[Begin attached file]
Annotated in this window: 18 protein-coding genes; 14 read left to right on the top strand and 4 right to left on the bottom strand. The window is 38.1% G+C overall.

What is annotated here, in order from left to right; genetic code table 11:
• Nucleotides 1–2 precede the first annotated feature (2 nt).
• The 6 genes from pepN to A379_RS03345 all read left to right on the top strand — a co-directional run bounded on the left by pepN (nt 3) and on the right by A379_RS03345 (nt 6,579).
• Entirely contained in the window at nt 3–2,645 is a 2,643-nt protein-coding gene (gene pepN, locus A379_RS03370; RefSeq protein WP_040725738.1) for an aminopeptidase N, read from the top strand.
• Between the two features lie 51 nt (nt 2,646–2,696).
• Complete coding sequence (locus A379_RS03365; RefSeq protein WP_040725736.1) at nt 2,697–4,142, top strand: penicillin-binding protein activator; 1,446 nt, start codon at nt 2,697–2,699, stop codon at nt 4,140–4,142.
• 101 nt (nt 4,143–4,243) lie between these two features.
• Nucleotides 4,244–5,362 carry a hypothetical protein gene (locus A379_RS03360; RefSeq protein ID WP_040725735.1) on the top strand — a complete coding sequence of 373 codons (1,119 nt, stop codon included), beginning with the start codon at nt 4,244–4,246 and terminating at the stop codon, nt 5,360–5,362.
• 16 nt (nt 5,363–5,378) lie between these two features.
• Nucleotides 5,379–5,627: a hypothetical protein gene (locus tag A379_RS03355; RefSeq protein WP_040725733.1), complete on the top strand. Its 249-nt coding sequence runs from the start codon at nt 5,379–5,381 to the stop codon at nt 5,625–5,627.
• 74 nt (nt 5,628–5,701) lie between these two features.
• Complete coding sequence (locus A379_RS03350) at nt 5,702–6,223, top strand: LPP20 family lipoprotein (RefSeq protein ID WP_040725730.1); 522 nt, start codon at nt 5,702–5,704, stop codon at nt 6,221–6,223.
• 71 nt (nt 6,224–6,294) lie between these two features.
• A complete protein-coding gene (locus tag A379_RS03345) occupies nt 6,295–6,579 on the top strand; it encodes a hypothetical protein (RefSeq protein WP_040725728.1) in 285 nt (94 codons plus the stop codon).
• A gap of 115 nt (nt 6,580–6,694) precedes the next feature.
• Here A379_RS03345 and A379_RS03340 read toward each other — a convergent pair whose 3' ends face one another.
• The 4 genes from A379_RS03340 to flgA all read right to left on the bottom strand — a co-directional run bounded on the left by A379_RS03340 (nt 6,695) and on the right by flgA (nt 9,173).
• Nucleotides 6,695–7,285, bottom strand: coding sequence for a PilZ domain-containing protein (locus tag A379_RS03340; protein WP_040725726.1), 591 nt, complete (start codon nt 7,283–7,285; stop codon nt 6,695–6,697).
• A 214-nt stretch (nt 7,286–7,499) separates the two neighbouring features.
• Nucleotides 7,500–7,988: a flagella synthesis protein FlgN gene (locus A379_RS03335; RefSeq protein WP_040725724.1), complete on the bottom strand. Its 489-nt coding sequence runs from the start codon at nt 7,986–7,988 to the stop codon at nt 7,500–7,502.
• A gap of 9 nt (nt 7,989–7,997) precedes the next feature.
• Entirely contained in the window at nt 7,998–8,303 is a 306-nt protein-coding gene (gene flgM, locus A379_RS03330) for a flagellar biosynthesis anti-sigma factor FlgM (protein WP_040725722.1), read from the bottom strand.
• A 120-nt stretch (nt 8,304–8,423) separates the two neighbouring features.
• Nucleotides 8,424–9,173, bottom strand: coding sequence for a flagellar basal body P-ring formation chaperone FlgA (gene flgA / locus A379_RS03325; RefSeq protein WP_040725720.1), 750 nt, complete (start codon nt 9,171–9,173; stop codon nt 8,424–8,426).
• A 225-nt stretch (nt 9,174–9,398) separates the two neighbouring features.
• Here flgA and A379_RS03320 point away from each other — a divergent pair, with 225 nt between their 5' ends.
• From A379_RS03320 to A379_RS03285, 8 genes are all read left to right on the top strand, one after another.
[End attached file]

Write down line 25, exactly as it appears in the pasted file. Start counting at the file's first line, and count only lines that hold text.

• Nucleotides 8,424–9,173, bottom strand: coding sequence for a flagellar basal body P-ring formation chaperone FlgA (gene flgA / locus A379_RS03325; RefSeq protein WP_040725720.1), 750 nt, complete (start codon nt 9,171–9,173; stop codon nt 8,424–8,426).